accounts, the temple in Jerusalem was a magnificent building. It was built on a
site chosen by King David, the same site where King Solomon built the first
temple. That first temple lasted nearly 400 years and was the pride of Israel.
After its destruction in 587 BC,
the people were sent into exile, demoralized and despondent. When it was
rebuilt a century later, it was not nearly as grand, not nearly as ornate, not
nearly as impressive. But it became the focal point of the religious life of
the Jewish people, nevertheless.
King Herod, in an attempt to win
the favor of his Jewish subjects, decided to expand on the temple. It became
almost as magnificent as Solomon’s – although no one had pictures of the former
so Herod could honestly claim it was even more magnificent. It included
additional porches and porticos. It included courtyards for Gentiles as well as
Jewish converts. As indicated in our text, it took 46 years to build into the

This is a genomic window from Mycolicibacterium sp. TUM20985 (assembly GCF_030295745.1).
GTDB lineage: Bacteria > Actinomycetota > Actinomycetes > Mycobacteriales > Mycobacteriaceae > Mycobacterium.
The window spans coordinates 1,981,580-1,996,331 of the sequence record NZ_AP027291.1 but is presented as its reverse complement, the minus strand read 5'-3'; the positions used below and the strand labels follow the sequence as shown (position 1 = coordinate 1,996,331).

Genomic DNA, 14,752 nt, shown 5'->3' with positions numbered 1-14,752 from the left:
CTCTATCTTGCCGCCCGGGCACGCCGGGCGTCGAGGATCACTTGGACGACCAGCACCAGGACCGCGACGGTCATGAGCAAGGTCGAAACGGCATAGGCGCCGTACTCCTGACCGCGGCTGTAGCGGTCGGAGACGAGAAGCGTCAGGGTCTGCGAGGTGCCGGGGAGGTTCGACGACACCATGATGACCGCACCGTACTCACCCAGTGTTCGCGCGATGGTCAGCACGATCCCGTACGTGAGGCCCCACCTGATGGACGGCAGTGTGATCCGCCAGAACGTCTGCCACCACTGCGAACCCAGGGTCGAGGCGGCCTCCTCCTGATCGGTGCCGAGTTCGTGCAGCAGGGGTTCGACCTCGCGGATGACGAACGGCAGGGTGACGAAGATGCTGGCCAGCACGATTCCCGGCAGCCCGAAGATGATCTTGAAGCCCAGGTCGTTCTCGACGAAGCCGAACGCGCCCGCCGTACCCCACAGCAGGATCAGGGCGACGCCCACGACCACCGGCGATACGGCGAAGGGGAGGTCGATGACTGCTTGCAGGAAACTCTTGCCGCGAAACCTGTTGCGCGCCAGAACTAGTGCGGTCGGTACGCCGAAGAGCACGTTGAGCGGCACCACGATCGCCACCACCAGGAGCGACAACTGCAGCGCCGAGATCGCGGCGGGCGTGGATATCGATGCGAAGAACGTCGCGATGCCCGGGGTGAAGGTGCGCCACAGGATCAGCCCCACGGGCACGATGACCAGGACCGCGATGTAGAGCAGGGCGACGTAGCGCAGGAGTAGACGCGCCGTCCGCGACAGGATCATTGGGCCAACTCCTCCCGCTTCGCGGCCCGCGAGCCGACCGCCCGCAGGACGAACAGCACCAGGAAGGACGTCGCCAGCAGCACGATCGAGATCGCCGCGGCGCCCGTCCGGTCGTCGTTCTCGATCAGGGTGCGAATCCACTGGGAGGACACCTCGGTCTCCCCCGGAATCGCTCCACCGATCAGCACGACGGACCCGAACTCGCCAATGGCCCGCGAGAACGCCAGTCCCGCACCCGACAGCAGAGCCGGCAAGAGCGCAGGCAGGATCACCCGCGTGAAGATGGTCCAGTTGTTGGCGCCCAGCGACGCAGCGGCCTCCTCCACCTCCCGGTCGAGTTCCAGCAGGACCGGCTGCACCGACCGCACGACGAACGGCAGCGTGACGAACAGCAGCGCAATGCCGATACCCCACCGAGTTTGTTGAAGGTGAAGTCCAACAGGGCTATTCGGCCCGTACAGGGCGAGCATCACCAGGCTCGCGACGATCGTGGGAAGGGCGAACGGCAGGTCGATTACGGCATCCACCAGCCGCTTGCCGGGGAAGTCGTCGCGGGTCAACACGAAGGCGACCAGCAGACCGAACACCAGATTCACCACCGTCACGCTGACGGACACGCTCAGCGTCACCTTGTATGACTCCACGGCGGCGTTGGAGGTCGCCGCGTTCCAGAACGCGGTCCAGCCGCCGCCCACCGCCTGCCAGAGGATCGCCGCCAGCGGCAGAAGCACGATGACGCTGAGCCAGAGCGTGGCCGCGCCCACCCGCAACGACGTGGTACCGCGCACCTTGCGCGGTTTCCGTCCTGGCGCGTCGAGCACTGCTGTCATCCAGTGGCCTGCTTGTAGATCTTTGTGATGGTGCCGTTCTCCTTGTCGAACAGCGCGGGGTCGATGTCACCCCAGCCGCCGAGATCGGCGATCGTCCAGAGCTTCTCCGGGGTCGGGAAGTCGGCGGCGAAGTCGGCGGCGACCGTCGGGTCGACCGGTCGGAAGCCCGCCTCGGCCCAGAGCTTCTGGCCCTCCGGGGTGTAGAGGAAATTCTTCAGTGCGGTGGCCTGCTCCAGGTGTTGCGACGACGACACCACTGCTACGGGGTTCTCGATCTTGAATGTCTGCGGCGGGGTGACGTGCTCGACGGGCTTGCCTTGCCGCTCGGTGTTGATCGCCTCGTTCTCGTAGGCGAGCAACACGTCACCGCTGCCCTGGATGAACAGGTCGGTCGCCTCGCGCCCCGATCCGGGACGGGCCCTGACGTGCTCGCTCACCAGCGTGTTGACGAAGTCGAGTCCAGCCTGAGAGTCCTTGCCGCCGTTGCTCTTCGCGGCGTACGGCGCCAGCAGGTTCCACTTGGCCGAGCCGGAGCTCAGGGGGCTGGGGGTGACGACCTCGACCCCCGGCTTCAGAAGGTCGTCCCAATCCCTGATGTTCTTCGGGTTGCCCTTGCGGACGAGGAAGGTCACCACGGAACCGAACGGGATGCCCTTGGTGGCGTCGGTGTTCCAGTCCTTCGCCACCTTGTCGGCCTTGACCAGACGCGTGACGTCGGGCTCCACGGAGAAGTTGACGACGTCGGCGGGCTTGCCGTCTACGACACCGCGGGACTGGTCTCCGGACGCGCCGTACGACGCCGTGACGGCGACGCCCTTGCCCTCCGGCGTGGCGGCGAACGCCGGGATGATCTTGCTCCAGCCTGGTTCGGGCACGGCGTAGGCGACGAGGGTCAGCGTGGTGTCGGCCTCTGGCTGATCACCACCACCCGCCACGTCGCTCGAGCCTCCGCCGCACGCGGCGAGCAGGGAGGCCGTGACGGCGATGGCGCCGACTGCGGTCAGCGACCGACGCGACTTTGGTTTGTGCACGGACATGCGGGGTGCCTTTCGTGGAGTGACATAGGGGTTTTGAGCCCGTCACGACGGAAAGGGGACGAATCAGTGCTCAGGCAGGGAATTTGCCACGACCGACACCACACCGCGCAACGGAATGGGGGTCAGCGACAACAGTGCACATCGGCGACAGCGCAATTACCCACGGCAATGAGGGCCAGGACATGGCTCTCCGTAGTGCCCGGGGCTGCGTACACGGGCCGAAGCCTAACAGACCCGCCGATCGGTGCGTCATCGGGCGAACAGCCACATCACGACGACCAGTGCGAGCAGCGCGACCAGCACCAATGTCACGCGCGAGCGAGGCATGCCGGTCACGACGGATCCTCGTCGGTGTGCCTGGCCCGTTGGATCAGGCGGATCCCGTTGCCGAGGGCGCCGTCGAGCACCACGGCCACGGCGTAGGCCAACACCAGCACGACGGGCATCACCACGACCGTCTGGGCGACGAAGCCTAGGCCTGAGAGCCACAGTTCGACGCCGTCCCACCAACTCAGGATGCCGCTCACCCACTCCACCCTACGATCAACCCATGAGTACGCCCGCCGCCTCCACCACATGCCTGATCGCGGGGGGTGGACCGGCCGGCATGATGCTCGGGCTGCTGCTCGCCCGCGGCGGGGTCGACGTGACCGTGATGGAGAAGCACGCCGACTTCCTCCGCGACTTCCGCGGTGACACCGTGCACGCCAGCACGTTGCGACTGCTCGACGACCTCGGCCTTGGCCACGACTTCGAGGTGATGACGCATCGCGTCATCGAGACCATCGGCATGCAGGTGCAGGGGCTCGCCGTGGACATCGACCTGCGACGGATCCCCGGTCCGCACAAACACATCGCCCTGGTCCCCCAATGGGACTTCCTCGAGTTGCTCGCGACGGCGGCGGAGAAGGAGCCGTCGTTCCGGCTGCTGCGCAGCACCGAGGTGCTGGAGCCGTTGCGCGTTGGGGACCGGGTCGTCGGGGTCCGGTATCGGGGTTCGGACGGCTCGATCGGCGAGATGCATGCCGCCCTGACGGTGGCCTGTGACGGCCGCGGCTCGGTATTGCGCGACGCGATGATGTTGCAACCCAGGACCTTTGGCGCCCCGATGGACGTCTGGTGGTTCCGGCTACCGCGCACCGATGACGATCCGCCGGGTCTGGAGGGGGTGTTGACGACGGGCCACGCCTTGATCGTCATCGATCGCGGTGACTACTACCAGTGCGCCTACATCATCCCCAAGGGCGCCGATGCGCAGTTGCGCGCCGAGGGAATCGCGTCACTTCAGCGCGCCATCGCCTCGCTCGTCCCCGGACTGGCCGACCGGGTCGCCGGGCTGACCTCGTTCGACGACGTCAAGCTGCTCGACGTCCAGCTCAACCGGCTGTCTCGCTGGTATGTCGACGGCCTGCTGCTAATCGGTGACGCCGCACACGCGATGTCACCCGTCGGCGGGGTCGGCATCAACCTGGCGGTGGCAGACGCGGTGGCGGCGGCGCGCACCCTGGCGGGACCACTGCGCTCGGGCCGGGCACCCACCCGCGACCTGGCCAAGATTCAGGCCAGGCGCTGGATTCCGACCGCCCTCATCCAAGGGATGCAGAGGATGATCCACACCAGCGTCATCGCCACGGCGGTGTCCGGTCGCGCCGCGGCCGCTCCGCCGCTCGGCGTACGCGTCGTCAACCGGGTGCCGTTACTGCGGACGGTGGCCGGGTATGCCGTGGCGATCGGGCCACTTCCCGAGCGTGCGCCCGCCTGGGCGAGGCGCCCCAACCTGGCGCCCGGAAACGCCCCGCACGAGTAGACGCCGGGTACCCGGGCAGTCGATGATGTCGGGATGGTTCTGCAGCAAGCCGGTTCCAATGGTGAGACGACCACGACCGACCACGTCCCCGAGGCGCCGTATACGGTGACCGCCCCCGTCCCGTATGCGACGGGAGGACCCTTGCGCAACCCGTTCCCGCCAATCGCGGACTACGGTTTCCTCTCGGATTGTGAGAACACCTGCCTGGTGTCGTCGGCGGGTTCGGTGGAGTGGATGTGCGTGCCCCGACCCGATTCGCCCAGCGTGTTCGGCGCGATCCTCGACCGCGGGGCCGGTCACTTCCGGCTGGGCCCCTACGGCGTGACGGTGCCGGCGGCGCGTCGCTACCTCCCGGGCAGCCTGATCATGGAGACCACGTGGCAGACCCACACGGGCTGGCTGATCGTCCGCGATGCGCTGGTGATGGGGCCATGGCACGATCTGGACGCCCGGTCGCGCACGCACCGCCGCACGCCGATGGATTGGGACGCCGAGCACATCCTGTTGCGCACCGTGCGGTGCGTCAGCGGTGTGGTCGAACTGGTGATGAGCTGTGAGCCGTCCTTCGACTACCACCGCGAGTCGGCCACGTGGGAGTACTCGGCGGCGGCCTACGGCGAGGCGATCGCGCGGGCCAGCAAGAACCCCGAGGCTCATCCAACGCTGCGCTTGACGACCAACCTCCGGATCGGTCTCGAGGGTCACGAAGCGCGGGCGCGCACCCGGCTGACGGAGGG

facility that Jesus was visiting when he came to Jerusalem for the Passover.
To visitors, especially those who
had never been to Jerusalem before, it was impressive and awe-inspiring. Its
location, atop Mt. Zion, allowed it to be seen before the rest of the city came
into view, making it the focal point of all who entered the city. The
architecture was designed to turn their attention to the God of Israel, the God
who made the heavens and the earth, the God who ordered all of life. Now other people, in other cultures, and
in other generations have done similar things...
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